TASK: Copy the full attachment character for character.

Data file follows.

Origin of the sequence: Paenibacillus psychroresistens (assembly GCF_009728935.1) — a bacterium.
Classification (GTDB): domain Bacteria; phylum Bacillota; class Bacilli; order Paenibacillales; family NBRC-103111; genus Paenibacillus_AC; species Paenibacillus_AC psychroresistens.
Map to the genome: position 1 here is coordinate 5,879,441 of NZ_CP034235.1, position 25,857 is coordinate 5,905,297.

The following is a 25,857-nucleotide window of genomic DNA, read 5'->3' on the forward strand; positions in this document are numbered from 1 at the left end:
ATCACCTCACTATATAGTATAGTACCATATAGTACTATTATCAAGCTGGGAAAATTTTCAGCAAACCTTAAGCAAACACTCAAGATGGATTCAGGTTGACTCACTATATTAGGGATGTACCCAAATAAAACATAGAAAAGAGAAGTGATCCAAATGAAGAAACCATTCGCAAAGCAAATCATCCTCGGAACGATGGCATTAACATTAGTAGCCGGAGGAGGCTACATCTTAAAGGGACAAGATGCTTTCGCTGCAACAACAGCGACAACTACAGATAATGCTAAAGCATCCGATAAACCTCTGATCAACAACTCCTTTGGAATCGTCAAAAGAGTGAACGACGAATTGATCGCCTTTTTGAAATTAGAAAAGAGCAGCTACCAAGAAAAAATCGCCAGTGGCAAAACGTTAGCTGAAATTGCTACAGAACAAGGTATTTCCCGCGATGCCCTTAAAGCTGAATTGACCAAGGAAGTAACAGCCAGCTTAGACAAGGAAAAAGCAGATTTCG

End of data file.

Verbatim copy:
Origin of the sequence: Paenibacillus psychroresistens (assembly GCF_009728935.1) — a bacterium.
Classification (GTDB): domain Bacteria; phylum Bacillota; class Bacilli; order Paenibacillales; family NBRC-103111; genus Paenibacillus_AC; species Paenibacillus_AC psychroresistens.
Map to the genome: position 1 here is coordinate 5,879,441 of NZ_CP034235.1, position 25,857 is coordinate 5,905,297.

The following is a 25,857-nucleotide window of genomic DNA, read 5'->3' on the forward strand; positions in this document are numbered from 1 at the left end:
ATCACCTCACTATATAGTATAGTACCATATAGTACTATTATCAAGCTGGGAAAATTTTCAGCAAACCTTAAGCAAACACTCAAGATGGATTCAGGTTGACTCACTATATTAGGGATGTACCCAAATAAAACATAGAAAAGAGAAGTGATCCAAATGAAGAAACCATTCGCAAAGCAAATCATCCTCGGAACGATGGCATTAACATTAGTAGCCGGAGGAGGCTACATCTTAAAGGGACAAGATGCTTTCGCTGCAACAACAGCGACAACTACAGATAATGCTAAAGCATCCGATAAACCTCTGATCAACAACTCCTTTGGAATCGTCAAAAGAGTGAACGACGAATTGATCGCCTTTTTGAAATTAGAAAAGAGCAGCTACCAAGAAAAAATCGCCAGTGGCAAAACGTTAGCTGAAATTGCTACAGAACAAGGTATTTCCCGCGATGCCCTTAAAGCTGAATTGACCAAGGAAGTAACAGCCAGCTTAGACAAGGAAAAAGCAGATTTCG